The most successful fruit trees to grow include apples, pears and figs. However, you can pretty much use any kind of fruit tree, including citrus, olives, peaches, plums & nectarines. Bear in mind though, that if you want them to fruit successfully, you will need at least two trees next to each other and the more the better so that they can cross-pollinate. Other ornamental trees that can be espaliered include Holly, Snowball Viburnum (Viburnum tinus) and you could even try some of our indigenous trees like Dovyalis, Virgilia, Dombeya, Calodendrum – who knows they may lend themselves to espalier. Bear in mind it is also easiest to start with a young whip or sapling fruit tree with few developed branches and rather wait for the branches to grow so you can easily guide their position.

Old espaliered trees trained to save space.

Old espaliered trees trained to save space.

Plant your tree

Plant your tree at least 15 to 30cm away from the wall to allow air to circulate freely around the branches and also so that the root ball is not squashed against the wall footings in the future.

Espalier adds something to your garden all year round
Espalier adds something to your garden all year round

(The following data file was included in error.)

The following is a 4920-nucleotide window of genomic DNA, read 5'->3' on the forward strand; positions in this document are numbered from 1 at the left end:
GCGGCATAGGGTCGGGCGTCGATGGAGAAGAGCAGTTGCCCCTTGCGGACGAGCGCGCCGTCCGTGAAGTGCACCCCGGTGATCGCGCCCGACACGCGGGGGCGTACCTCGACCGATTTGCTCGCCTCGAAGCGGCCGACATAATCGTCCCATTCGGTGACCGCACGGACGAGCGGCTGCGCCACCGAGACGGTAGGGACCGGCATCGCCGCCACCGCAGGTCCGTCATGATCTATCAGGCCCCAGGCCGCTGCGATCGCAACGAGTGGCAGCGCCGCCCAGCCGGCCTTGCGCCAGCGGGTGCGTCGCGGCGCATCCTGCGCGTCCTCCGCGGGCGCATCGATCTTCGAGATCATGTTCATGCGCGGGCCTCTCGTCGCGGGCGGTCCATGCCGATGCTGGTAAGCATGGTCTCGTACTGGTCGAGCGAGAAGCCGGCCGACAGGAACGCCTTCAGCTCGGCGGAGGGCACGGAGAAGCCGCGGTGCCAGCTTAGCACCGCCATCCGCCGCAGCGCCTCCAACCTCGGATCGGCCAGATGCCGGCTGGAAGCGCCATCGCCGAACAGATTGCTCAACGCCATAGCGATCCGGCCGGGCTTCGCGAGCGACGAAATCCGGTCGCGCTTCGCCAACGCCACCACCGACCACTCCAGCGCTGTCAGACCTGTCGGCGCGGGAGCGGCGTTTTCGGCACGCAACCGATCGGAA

Espalier adds something to your garden all year round

Secure your tree

When attaching your tree to the support wire, don’t thread the branches around or through the wire or tie them directly onto the wire. This will make it very difficult for you to prune the branches in the future. Instead, use a figure of eight plastic tie or piece of old stocking to fix it to the wire in the same way you would stake to a rose bush. This will allow movement and growth of the tree without it becoming damaged if the tie is too tight.

Year by year trimming process:

Year 1
In autumn or winter stake (with a bamboo pole) the vertical or leader stem and trim it about 5-7cm above the bottom wire. Make sure there is a good bud directly below the cut, and angle the cut upwards as if you are cutting roses. The first horizontal branches or laterals as they are known, will develop just below the wire.